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Corn Crop

Conservation Stewardship Program (CSP) - Colorado


The Conservation Stewardship Program (CSP) helps build on existing conservation efforts while strengthening ag operations. Whether you are looking to improve grazing conditions, increases crop yields, or develop wildlife habitat, we can custom design a CSP plan to help you meet those goals.

Colorado Priority Resource Concerns

Ag Land

  • Degraded Plant Condition
  • Field Sediment, Nutrient and Pathogen Loss
  • Field Pesticide Loss
  • Livestock Production Limitations
  • Soil Quality Limitations
  • Source Water Depletion
  • Pest Management
  • Wind & Water Erosion

Non-Industrial Private Forests (NIPF)

  • Wind and Water Erosion
  • Degraded Plant Condition
  • Fire Management
  • Pest Pressure
  • Soil Quality Limitations
  • Source Water Depletion
  • Terrestrial Habitat
  • Weather Resilience


Agricultural producers and owners of non-industrial private forestland and Tribes are eligible to apply for CSP. Eligible land includes cropland, rangeland, pastureland, non-industrial private forestland and other farm or ranch lands.

Applicants must:  

*Additional restrictions and program requirements may apply. 

Participant Responsibilities

Applicants are responsible for completing and filing all application and eligibility paperwork as required. If funded, participants are required to sign a contract and agree to implement the planned conservation practices to NRCS standards and specifications and/ or enhancements to NRCS job sheets as scheduled. Starting a practice and/or enhancement prior to having written contract approval will result in the ineligibility of that practice from CSP assistance unless a waiver has been approved.

Colorado Practice Payment Schedule

FY24 NRCS Colorado CSP Fund Pools

Colorado CSP Funding Opportunities

  • NRCS Area 1 Ag Land
  • NRCS Area 2 Ag Land
  • NRCS Area 3 Ag Land
  • Beginning Farmers and Ranchers (BFR) Ag Land
  • Socially Disadvantaged Farmers and Ranchers (SDFR) Ag Land
  • Lesser Prairie Chicken Initiative (LPCI)
  • Sage Grouse Initiative (SGI) Greater Sage-Grouse
  • Sage Grouse Initiative (SGI) Gunnison
  • Organic/ Transitioning to Organic
  • Urban/Small Scale
  • Source Water
  • Non-Industrial Private Forests

Eligible Land Uses (excluding NIPF funding)

  • Crop
  • Pasture
  • Rangeland
  • Farmstead
  • Associated Ag Land

Eligible Land Uses for NIPF Funding

  • Forest Land 
  • Farmstead 
  • Associated Ag Land
Colorado Landowner
Elbert, CO

Del Olkjer Land and Cattle Company

"If it wasn’t for NRCS and their education, we may not be in the spot we are today. Every time I fall into a new piece of ground that needs some help I always call them first."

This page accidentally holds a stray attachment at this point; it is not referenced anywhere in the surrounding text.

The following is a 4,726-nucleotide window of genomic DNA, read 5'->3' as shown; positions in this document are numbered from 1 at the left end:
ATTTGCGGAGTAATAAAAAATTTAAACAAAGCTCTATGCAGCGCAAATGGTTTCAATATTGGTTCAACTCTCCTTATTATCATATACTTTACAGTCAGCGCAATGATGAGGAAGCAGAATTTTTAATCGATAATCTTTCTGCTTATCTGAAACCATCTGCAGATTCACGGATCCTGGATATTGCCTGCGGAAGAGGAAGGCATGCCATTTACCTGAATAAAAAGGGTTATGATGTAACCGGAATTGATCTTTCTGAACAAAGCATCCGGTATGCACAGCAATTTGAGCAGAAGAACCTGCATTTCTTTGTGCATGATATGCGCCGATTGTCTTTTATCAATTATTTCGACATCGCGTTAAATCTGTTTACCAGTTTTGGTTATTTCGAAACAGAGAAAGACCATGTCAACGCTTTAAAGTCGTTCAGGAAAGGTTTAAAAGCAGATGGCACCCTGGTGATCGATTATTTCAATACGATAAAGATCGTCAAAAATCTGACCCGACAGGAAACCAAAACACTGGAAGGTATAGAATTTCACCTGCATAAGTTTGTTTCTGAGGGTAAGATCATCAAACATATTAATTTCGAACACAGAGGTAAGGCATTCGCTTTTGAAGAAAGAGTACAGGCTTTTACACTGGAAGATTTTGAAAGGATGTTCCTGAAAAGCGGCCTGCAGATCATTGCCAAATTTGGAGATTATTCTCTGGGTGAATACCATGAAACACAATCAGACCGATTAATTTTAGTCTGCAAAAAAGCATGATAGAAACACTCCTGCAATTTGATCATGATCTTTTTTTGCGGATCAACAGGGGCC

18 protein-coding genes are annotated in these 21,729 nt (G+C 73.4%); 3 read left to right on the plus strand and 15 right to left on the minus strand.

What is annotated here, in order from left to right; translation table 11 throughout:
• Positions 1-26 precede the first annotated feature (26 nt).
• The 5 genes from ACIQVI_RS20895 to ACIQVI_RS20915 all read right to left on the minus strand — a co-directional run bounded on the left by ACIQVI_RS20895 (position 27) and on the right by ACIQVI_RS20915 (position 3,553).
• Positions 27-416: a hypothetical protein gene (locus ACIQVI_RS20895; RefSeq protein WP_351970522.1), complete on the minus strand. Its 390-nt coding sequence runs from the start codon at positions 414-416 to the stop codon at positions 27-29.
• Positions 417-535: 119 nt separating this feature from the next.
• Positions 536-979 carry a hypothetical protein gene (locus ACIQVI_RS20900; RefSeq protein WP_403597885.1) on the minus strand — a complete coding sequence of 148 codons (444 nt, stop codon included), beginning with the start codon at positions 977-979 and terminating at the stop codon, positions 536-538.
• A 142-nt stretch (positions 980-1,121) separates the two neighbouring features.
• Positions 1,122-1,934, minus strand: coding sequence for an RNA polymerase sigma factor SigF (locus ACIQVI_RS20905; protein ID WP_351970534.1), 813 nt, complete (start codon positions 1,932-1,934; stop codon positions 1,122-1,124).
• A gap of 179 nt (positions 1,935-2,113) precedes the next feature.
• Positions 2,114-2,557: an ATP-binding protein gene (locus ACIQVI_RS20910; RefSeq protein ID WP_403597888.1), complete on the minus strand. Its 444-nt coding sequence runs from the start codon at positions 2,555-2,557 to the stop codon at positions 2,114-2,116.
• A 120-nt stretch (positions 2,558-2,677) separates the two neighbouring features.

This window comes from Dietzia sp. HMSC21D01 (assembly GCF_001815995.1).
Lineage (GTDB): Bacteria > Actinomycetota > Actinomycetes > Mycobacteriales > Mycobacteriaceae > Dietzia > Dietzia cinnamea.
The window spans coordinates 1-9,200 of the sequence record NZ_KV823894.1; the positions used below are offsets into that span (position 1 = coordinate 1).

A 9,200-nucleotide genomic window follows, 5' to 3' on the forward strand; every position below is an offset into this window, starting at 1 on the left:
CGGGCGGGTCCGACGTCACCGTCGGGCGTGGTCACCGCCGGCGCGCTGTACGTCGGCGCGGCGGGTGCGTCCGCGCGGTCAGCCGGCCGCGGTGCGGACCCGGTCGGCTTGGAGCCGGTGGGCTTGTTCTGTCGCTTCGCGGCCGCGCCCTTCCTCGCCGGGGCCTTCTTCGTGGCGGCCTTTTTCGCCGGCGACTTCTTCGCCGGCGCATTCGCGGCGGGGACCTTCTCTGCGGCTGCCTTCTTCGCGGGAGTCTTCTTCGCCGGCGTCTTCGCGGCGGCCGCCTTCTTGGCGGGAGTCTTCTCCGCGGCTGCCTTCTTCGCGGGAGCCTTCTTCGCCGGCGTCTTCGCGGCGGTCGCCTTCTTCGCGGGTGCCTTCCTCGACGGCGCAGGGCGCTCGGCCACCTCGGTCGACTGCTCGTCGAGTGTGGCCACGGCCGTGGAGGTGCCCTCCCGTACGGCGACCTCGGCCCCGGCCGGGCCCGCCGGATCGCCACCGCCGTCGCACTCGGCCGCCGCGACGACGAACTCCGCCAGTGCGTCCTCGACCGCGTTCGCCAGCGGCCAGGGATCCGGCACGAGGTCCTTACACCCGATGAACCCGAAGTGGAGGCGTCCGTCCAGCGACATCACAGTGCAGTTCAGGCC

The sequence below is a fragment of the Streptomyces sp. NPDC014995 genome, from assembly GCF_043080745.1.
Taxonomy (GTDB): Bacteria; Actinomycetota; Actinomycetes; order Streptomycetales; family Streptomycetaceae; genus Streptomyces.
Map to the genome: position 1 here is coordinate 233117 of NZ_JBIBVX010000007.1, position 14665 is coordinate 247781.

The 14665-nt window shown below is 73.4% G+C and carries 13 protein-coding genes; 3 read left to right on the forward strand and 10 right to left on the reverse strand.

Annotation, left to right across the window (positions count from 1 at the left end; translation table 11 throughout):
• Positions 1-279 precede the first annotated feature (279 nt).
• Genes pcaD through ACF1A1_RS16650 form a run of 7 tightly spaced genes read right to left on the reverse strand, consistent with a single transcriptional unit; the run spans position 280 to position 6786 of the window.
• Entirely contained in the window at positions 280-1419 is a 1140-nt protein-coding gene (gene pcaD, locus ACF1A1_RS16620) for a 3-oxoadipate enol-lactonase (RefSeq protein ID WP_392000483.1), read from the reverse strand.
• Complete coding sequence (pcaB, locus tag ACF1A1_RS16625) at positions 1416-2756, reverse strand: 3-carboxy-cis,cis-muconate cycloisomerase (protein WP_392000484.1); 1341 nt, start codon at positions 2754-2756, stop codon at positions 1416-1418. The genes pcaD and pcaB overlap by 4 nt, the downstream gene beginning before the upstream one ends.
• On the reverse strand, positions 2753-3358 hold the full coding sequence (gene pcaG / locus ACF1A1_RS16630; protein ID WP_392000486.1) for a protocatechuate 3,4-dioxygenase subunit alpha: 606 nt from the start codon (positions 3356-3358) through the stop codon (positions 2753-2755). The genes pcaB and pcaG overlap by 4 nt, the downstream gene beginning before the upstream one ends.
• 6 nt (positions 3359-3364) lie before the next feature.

Ready to get started?

Contact your local service center to start your application.

Find Your Local Service Center

USDA Service Centers are locations where you can connect with Farm Service Agency, Natural Resources Conservation Service, or Rural Development employees for your business needs. Enter your state and county below to find your local service center and agency offices. If this locator does not work in your browser, please visit

How to Get Assistance

Do you farm or ranch and want to make improvements to the land that you own or lease?

Natural Resources Conservation Service offers technical and financial assistance to help farmers, ranchers and forest landowners.

how to get started

To get started with NRCS, we recommend you stop by your local NRCS field office. We’ll discuss your vision for your land.

NRCS provides landowners with free technical assistance, or advice, for their land. Common technical assistance includes: resource assessment, practice design and resource monitoring. Your conservation planner will help you determine if financial assistance is right for you.

We’ll walk you through the application process. To get started on applying for financial assistance, we’ll work with you:

  • To fill out an AD 1026, which ensures a conservation plan is in place before lands with highly erodible soils are farmed. It also ensures that identified wetland areas are protected.
  • To meet other eligibility certifications.

Once complete, we’ll work with you on the application, or CPA 1200.

Applications for most programs are accepted on a continuous basis, but they’re considered for funding in different ranking periods. Be sure to ask your local NRCS district conservationist about the deadline for the ranking period to ensure you turn in your application in time.

As part of the application process, we’ll check to see if you are eligible. To do this, you’ll need to bring:

  • An official tax ID (Social Security number or an employer ID)
  • A property deed or lease agreement to show you have control of the property; and
  • A farm number.

If you don’t have a farm number, you can get one from USDA’s Farm Service Agency. Typically, the local FSA office is located in the same building as the local NRCS office. You only need a farm number if you’re interested in financial assistance.

NRCS will take a look at the applications and rank them according to local resource concerns, the amount of conservation benefits the work will provide and the needs of applicants. View Application Ranking Dates by State.

If you’re selected, you can choose whether to sign the contract for the work to be done.

Once you sign the contract, you’ll be provided standards and specifications for completing the practice or practices, and then you will have a specified amount of time to implement. Once the work is implemented and inspected, you’ll be paid the rate of compensation for the work if it meets NRCS standards and specifications.